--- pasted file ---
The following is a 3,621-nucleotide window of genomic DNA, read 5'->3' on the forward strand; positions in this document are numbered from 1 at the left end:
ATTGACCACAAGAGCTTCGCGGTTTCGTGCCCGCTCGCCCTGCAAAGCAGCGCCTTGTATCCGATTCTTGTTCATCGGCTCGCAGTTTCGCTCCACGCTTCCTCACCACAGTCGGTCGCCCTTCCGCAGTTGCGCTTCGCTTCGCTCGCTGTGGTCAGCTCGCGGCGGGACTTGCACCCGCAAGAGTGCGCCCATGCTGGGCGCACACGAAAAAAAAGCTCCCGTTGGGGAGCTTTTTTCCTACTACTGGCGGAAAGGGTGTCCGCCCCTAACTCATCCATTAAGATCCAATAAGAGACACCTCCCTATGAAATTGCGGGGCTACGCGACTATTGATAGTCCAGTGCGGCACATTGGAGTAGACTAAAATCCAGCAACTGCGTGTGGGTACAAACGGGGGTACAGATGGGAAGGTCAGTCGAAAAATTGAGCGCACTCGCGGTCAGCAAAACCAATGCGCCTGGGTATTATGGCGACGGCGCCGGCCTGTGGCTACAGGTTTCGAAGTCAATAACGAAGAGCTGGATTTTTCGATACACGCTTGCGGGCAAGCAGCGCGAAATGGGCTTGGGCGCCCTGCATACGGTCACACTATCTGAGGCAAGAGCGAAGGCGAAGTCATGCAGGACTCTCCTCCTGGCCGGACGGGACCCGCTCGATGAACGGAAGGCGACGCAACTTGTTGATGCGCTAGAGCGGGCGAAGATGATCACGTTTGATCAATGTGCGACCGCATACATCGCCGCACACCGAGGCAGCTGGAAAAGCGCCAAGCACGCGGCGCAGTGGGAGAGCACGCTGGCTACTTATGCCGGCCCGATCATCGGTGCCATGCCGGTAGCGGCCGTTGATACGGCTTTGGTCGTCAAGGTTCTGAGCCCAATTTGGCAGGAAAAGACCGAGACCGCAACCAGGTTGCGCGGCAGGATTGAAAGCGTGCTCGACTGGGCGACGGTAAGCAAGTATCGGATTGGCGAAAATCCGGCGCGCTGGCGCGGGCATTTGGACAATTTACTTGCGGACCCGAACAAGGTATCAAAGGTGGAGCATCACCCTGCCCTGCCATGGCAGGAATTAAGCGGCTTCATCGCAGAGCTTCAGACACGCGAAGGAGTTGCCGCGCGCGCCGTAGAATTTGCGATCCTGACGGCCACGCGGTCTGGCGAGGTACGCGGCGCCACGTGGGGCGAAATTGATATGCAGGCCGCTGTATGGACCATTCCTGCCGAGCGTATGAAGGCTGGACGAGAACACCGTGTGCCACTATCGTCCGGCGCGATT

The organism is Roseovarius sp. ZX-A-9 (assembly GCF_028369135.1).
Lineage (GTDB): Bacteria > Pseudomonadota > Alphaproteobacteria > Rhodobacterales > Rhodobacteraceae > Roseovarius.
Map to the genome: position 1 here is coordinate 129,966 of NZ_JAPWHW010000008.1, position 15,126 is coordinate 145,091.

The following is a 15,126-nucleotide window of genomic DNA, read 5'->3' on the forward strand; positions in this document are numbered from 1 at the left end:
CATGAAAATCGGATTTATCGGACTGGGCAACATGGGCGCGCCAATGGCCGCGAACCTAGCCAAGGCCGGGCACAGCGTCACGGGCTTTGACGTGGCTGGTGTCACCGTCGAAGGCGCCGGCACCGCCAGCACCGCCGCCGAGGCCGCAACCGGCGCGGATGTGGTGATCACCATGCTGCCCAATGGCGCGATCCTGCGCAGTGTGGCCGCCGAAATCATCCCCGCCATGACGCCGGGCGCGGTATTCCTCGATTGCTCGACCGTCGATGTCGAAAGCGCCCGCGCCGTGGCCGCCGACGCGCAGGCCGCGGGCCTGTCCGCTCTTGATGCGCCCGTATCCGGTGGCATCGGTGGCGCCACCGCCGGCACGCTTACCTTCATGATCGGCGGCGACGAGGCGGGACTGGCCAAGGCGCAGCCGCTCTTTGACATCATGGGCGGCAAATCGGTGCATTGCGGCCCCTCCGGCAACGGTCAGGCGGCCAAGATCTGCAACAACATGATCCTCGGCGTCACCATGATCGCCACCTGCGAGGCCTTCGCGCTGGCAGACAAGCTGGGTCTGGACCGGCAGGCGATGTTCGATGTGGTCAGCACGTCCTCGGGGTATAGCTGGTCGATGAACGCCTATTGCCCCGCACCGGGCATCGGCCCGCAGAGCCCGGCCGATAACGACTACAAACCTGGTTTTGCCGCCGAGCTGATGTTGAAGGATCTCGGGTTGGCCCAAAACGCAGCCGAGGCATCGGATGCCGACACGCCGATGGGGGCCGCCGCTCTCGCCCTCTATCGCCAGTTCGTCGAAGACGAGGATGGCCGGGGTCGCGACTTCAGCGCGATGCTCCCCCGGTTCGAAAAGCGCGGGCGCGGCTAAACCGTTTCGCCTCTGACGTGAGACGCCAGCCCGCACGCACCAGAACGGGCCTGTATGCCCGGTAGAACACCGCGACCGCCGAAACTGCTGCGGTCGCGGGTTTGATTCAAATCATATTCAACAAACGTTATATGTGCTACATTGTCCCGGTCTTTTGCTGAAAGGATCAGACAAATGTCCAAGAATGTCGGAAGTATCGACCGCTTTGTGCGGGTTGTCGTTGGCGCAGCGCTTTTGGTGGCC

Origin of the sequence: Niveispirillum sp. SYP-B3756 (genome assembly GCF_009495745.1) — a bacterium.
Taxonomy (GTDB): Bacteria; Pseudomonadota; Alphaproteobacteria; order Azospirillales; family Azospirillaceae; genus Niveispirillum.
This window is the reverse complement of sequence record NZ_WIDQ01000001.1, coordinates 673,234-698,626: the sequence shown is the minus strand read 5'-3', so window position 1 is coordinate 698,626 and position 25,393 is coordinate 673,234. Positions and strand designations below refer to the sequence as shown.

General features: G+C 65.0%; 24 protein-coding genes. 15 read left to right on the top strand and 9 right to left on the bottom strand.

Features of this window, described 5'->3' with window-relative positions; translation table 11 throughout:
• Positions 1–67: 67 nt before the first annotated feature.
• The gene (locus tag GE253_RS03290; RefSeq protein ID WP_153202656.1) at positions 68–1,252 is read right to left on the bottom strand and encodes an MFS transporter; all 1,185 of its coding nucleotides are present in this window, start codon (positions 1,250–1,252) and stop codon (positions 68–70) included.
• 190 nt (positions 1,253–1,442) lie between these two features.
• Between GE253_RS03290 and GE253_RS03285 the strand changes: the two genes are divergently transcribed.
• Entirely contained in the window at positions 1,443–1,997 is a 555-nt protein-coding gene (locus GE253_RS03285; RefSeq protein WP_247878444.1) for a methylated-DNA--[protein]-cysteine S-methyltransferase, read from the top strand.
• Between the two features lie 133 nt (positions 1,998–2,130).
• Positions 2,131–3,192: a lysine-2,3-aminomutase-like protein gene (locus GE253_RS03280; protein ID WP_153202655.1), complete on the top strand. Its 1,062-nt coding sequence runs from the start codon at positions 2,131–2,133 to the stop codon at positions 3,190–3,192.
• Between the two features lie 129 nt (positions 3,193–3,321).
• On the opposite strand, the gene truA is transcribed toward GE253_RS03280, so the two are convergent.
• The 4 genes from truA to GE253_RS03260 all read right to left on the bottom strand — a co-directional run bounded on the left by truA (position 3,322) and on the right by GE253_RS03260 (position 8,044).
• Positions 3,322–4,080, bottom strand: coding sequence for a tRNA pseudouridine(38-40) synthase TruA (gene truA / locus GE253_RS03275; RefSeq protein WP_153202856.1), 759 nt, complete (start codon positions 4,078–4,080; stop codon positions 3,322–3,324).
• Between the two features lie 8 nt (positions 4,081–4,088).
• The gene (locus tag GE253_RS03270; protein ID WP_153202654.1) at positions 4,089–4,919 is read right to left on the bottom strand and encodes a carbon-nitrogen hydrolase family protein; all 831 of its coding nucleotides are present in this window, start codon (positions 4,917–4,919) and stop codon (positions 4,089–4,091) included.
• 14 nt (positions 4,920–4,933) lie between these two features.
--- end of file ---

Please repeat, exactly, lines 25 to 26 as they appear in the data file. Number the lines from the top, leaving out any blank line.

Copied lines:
• The gene (locus tag GE253_RS03270; protein ID WP_153202654.1) at positions 4,089–4,919 is read right to left on the bottom strand and encodes a carbon-nitrogen hydrolase family protein; all 831 of its coding nucleotides are present in this window, start codon (positions 4,917–4,919) and stop codon (positions 4,089–4,091) included.
• 14 nt (positions 4,920–4,933) lie between these two features.